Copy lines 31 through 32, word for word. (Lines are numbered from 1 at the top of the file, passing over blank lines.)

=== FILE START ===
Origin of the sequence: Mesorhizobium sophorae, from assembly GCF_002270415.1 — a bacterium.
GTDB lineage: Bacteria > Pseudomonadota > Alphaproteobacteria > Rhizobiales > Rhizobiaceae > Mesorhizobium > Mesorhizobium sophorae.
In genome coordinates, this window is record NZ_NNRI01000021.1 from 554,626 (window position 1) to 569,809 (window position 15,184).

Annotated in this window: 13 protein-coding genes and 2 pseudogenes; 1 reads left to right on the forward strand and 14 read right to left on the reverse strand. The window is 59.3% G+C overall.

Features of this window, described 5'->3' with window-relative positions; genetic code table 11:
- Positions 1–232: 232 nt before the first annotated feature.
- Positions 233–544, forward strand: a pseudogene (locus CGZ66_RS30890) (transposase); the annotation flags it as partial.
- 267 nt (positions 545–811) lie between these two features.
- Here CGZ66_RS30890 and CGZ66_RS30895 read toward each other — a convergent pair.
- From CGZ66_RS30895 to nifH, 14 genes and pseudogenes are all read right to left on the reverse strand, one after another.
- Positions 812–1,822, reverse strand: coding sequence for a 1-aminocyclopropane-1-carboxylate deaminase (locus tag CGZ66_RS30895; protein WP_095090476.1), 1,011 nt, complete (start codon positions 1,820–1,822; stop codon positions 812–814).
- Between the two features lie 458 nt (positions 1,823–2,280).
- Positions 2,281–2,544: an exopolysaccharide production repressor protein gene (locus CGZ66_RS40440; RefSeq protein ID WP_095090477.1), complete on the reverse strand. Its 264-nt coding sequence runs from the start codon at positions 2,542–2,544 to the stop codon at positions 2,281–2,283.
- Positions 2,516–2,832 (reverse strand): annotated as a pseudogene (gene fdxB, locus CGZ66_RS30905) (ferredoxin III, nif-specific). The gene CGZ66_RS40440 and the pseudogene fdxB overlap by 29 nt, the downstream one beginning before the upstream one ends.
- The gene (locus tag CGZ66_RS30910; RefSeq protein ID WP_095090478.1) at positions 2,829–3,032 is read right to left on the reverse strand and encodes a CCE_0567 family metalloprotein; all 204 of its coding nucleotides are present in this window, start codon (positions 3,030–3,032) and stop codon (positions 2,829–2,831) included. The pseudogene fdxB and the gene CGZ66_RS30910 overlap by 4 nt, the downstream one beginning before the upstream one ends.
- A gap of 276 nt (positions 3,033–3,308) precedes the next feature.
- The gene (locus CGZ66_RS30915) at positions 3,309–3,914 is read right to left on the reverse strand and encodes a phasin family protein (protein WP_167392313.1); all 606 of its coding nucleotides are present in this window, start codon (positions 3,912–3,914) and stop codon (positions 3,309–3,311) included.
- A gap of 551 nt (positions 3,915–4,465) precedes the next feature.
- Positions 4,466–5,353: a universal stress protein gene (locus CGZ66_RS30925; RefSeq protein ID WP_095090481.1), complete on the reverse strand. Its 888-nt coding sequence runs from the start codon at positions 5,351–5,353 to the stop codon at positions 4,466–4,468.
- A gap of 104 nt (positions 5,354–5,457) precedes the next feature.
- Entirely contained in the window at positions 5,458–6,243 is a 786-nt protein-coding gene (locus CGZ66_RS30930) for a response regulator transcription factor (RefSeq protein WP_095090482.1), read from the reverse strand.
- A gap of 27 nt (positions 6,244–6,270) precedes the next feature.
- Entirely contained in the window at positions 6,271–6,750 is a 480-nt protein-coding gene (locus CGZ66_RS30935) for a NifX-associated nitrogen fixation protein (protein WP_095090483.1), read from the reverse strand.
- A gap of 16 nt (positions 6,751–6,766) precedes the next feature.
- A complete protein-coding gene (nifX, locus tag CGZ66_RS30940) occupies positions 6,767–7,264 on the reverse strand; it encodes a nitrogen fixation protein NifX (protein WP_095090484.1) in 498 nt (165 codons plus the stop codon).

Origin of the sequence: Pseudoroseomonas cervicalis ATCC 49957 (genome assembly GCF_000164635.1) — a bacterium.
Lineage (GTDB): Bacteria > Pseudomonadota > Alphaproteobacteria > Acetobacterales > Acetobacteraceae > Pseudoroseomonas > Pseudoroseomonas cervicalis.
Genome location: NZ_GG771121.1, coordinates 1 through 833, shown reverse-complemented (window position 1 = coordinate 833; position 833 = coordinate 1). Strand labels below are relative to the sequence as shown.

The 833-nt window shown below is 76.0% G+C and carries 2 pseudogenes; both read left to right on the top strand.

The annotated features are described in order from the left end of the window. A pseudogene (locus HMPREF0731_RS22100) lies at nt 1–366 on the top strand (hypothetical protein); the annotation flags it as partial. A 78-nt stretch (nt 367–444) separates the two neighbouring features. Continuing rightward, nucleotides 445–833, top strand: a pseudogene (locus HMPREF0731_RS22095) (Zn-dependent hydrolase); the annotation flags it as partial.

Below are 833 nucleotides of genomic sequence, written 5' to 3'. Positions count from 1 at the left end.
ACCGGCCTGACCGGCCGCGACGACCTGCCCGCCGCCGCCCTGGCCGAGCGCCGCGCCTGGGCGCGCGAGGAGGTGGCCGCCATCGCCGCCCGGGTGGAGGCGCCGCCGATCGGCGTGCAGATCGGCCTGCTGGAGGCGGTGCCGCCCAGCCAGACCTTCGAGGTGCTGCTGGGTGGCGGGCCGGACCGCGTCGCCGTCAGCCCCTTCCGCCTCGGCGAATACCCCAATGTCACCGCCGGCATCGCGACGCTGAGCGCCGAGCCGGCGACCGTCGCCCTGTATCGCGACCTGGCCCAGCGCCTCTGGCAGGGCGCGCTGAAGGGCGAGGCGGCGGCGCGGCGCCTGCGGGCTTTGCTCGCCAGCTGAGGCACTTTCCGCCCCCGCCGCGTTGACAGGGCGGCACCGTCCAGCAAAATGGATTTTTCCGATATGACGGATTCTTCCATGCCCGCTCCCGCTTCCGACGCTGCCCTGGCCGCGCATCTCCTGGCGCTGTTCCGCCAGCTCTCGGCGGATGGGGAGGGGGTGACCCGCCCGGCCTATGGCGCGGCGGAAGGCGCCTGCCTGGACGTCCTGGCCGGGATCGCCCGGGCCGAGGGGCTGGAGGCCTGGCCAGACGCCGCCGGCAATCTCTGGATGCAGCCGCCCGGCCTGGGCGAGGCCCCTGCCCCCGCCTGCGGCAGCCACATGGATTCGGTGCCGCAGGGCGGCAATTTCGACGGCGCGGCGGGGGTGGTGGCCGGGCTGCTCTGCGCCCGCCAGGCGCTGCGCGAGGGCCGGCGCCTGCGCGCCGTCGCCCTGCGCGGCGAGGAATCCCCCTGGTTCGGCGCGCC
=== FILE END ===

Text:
Below are 833 nucleotides of genomic sequence, written 5' to 3'. Positions count from 1 at the left end.
ACCGGCCTGACCGGCCGCGACGACCTGCCCGCCGCCGCCCTGGCCGAGCGCCGCGCCTGGGCGCGCGAGGAGGTGGCCGCCATCGCCGCCCGGGTGGAGGCGCCGCCGATCGGCGTGCAGATCGGCCTGCTGGAGGCGGTGCCGCCCAGCCAGACCTTCGAGGTGCTGCTGGGTGGCGGGCCGGACCGCGTCGCCGTCAGCCCCTTCCGCCTCGGCGAATACCCCAATGTCACCGCCGGCATCGCGACGCTGAGCGCCGAGCCGGCGACCGTCGCCCTGTATCGCGACCTGGCCCAGCGCCTCTGGCAGGGCGCGCTGAAGGGCGAGGCGGCGGCGCGGCGCCTGCGGGCTTTGCTCGCCAGCTGAGGCACTTTCCGCCCCCGCCGCGTTGACAGGGCGGCACCGTCCAGCAAAATGGATTTTTCCGATATGACGGATTCTTCCATGCCCGCTCCCGCTTCCGACGCTGCCCTGGCCGCGCATCTCCTGGCGCTGTTCCGCCAGCTCTCGGCGGATGGGGAGGGGGTGACCCGCCCGGCCTATGGCGCGGCGGAAGGCGCCTGCCTGGACGTCCTGGCCGGGATCGCCCGGGCCGAGGGGCTGGAGGCCTGGCCAGACGCCGCCGGCAATCTCTGGATGCAGCCGCCCGGCCTGGGCGAGGCCCCTGCCCCCGCCTGCGGCAGCCACATGGATTCGGTGCCGCAGGGCGGCAATTTCGACGGCGCGGCGGGGGTGGTGGCCGGGCTGCTCTGCGCCCGCCAGGCGCTGCGCGAGGGCCGGCGCCTGCGCGCCGTCGCCCTGCGCGGCGAGGAATCCCCCTGGTTCGGCGCGCC